"Opioids are very good at stopping and blocking pain; physical pain, emotional pain, psychic pain... I've talked with thousands of people with addiction over the years and I never met one who started using any drug because they wanted to intentionally add more problems to their life on purpose. They're trying to solve some problem, block some pain." 

A Coordinated Effort to Cover the Complexities of Heroin Addiction

As news of the increasing number of heroin overdoses has made headlines throughout Pennsylvania, newsrooms are making a coordinated effort to cover the most important angles of this public health crisis.

Sharon Walsh, editor of the investigative journalism organization PublicSource, has been compiling the work of PA media outlets that have been reporting on the heroin problem.

Wednesday Rundown: Statewide Coverage of the Heroin Epidemic

Jan 27, 2015
M / Flickr

These topics air Wednesday January 28, 2015 at noon and 8pm on 90.5 WESA. Join the conversation LIVE between 12pm & 1 pm weekdays at 412-246-2002.

Riding the Rush: Reporting on a Heroin Crisis in Pennsylvania 

The statement, “2014 was the year heroin became an epidemic” is prominent in a journalism project curated by our content partner, PublicSource. As news of an increasing number of heroin overdoses have made headlines across the state, newsrooms are making a coordinated effort to cover important angles of this public health crisis. Sharon Walsh is the editor of PublicSource, she joins us along with Dr. Neil Capretto, Medical Director of Gateway Rehabilitation Center, to talk about the compilation of media coverage and how PA communities are addressing the heroin problem.

WESA Celebrates Inventing Pittsburgh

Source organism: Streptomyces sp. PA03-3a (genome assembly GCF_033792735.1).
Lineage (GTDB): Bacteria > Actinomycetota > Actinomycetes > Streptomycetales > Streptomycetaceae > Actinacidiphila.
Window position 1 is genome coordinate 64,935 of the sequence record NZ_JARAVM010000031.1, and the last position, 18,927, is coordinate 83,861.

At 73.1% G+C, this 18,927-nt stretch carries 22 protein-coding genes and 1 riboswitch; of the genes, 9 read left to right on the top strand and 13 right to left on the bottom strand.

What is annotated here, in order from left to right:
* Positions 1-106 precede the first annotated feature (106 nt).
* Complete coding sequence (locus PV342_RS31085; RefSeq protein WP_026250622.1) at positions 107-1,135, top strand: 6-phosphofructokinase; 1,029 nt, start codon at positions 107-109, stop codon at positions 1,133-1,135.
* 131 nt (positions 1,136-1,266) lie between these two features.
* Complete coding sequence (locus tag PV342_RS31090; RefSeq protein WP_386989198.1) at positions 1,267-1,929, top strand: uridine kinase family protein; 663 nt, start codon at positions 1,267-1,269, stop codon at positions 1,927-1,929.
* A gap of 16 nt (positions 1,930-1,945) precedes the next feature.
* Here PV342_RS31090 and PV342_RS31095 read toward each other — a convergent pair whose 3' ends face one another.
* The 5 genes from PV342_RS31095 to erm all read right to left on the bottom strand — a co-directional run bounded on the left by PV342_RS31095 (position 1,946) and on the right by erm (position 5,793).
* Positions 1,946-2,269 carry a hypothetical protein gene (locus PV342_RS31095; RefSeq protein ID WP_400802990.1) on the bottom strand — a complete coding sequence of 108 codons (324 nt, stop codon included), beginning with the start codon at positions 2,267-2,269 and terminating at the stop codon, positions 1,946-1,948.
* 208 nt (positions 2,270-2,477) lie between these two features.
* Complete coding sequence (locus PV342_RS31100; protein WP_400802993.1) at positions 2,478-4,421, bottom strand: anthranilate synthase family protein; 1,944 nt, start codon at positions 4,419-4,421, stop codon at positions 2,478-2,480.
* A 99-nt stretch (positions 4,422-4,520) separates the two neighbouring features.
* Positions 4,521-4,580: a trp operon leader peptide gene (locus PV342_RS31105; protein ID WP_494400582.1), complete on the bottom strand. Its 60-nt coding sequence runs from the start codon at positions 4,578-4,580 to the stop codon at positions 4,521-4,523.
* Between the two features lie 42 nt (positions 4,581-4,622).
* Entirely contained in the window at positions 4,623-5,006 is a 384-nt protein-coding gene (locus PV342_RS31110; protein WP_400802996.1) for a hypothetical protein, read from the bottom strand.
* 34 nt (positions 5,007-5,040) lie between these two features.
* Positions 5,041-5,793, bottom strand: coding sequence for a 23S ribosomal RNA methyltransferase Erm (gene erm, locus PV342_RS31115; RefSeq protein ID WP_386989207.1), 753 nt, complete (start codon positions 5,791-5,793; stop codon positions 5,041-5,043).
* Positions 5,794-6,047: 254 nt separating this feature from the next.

Foxhunting came west over the Alleghenies with the region's earliest European settlers and took root in the Pittsburgh area. It built community and preserved land. Margaret J. Krauss reports that this piece of history is alive and well--sort of--at the Sewickley Hunt Club.

The Power of One Voice

In 2012 a symposium was held in Pittsburgh, at Chatham University and the National Aviary, to commemorate the 50th anniversary of Rachel Carson’s book Silent Spring. The documentary "the Power of One Voice" chronicles the environmentalist author’s life and humanitarian efforts. We’ll speak with producer/director Mark Dixon and Patricia DeMarco, former director of the Rachel Carson Institute at Chatham University--and a Rachel Carson expert.

Repurposing: It's Good for Business

Jan 27, 2015
Rebecca Harris / CWE Chatham

Repurposing refers to finding new uses for items. Some enterprising entrepreneurs have even turned this into a profitable moneymaking venture.

This week business contributor Rebecca Harris looks at the business of repurposing.

Harris emphasizes that repurposing doesn’t just change the use of old goods; it also changes their value.

Minority Report: Racial Disparities Persist in the ‘Burgh

Jan 27, 2015
Jon Dawson / Flickr

A recent report by the University of Pittsburgh suggests that Pittsburgh, often touted as one of America’s most livable cities, might not be so livable for African Americans.

The report highlights the racial disparities affecting the quality of life for Pittsburgh’s black residents.

Larry Davis, Dean of the University of Pittsburgh’s School of Social Work and director of its Center on Race and Social Problems, discusses the report’s findings and their implications for those invested in racial equity in Pittsburgh.

Compared to white Pittsburghers, black and hispanic people have larger employment problems, are more likely to live in poverty and experience higher rates of death resulting from chronic illnesses like cardiovascular disease.